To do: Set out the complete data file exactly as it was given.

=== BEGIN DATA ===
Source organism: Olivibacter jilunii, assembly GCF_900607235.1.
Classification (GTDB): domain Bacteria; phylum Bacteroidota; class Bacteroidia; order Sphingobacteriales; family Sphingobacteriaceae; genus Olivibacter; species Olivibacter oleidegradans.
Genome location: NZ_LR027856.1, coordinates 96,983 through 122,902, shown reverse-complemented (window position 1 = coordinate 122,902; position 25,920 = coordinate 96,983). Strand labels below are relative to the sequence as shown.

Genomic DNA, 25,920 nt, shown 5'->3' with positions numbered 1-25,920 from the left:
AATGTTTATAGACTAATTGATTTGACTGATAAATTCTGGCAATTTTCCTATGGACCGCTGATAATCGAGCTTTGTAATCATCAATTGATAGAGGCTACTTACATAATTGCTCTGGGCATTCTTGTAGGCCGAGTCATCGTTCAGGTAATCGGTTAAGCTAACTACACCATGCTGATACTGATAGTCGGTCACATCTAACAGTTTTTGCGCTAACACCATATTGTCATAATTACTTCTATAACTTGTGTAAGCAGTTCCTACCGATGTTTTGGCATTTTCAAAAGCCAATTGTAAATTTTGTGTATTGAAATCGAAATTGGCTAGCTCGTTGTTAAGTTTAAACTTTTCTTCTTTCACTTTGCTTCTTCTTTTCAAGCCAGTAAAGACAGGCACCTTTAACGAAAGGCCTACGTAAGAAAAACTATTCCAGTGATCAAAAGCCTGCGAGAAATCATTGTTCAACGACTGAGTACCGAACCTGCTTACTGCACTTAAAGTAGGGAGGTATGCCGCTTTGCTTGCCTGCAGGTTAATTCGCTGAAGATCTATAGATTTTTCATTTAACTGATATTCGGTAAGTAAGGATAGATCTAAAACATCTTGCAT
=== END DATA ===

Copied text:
Source organism: Olivibacter jilunii, assembly GCF_900607235.1.
Classification (GTDB): domain Bacteria; phylum Bacteroidota; class Bacteroidia; order Sphingobacteriales; family Sphingobacteriaceae; genus Olivibacter; species Olivibacter oleidegradans.
Genome location: NZ_LR027856.1, coordinates 96,983 through 122,902, shown reverse-complemented (window position 1 = coordinate 122,902; position 25,920 = coordinate 96,983). Strand labels below are relative to the sequence as shown.

Genomic DNA, 25,920 nt, shown 5'->3' with positions numbered 1-25,920 from the left:
AATGTTTATAGACTAATTGATTTGACTGATAAATTCTGGCAATTTTCCTATGGACCGCTGATAATCGAGCTTTGTAATCATCAATTGATAGAGGCTACTTACATAATTGCTCTGGGCATTCTTGTAGGCCGAGTCATCGTTCAGGTAATCGGTTAAGCTAACTACACCATGCTGATACTGATAGTCGGTCACATCTAACAGTTTTTGCGCTAACACCATATTGTCATAATTACTTCTATAACTTGTGTAAGCAGTTCCTACCGATGTTTTGGCATTTTCAAAAGCCAATTGTAAATTTTGTGTATTGAAATCGAAATTGGCTAGCTCGTTGTTAAGTTTAAACTTTTCTTCTTTCACTTTGCTTCTTCTTTTCAAGCCAGTAAAGACAGGCACCTTTAACGAAAGGCCTACGTAAGAAAAACTATTCCAGTGATCAAAAGCCTGCGAGAAATCATTGTTCAACGACTGAGTACCGAACCTGCTTACTGCACTTAAAGTAGGGAGGTATGCCGCTTTGCTTGCCTGCAGGTTAATTCGCTGAAGATCTATAGATTTTTCATTTAACTGATATTCGGTAAGTAAGGATAGATCTAAAACATCTTGCAT